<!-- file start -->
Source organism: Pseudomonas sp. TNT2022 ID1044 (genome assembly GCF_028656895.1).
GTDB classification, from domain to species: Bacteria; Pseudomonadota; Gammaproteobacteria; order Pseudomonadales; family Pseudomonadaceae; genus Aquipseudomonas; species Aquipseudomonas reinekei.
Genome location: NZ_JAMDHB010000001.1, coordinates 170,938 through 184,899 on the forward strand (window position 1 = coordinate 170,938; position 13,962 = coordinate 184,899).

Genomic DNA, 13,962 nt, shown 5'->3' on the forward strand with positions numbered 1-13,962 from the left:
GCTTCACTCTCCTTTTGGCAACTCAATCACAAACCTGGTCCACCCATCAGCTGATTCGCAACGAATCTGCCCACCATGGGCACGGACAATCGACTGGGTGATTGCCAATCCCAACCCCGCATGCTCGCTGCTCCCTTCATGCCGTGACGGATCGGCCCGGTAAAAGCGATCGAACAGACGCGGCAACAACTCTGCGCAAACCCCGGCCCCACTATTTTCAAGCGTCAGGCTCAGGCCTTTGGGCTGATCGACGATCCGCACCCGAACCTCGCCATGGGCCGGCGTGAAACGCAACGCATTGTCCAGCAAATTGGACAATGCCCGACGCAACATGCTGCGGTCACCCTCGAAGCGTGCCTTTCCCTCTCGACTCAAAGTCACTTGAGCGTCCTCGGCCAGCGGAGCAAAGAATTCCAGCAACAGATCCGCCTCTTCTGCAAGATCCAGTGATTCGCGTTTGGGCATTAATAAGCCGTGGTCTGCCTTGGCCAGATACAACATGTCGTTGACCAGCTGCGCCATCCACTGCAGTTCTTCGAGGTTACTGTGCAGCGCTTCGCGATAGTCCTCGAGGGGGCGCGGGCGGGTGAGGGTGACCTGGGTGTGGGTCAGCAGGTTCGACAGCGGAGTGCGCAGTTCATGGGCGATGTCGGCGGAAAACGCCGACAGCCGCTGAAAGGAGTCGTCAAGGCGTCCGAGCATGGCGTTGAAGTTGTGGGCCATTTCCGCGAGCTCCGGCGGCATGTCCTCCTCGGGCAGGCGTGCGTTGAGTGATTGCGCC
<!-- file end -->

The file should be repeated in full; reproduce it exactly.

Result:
Source organism: Pseudomonas sp. TNT2022 ID1044 (genome assembly GCF_028656895.1).
GTDB classification, from domain to species: Bacteria; Pseudomonadota; Gammaproteobacteria; order Pseudomonadales; family Pseudomonadaceae; genus Aquipseudomonas; species Aquipseudomonas reinekei.
Genome location: NZ_JAMDHB010000001.1, coordinates 170,938 through 184,899 on the forward strand (window position 1 = coordinate 170,938; position 13,962 = coordinate 184,899).

Genomic DNA, 13,962 nt, shown 5'->3' on the forward strand with positions numbered 1-13,962 from the left:
GCTTCACTCTCCTTTTGGCAACTCAATCACAAACCTGGTCCACCCATCAGCTGATTCGCAACGAATCTGCCCACCATGGGCACGGACAATCGACTGGGTGATTGCCAATCCCAACCCCGCATGCTCGCTGCTCCCTTCATGCCGTGACGGATCGGCCCGGTAAAAGCGATCGAACAGACGCGGCAACAACTCTGCGCAAACCCCGGCCCCACTATTTTCAAGCGTCAGGCTCAGGCCTTTGGGCTGATCGACGATCCGCACCCGAACCTCGCCATGGGCCGGCGTGAAACGCAACGCATTGTCCAGCAAATTGGACAATGCCCGACGCAACATGCTGCGGTCACCCTCGAAGCGTGCCTTTCCCTCTCGACTCAAAGTCACTTGAGCGTCCTCGGCCAGCGGAGCAAAGAATTCCAGCAACAGATCCGCCTCTTCTGCAAGATCCAGTGATTCGCGTTTGGGCATTAATAAGCCGTGGTCTGCCTTGGCCAGATACAACATGTCGTTGACCAGCTGCGCCATCCACTGCAGTTCTTCGAGGTTACTGTGCAGCGCTTCGCGATAGTCCTCGAGGGGGCGCGGGCGGGTGAGGGTGACCTGGGTGTGGGTCAGCAGGTTCGACAGCGGAGTGCGCAGTTCATGGGCGATGTCGGCGGAAAACGCCGACAGCCGCTGAAAGGAGTCGTCAAGGCGTCCGAGCATGGCGTTGAAGTTGTGGGCCATTTCCGCGAGCTCCGGCGGCATGTCCTCCTCGGGCAGGCGTGCGTTGAGTGATTGCGCC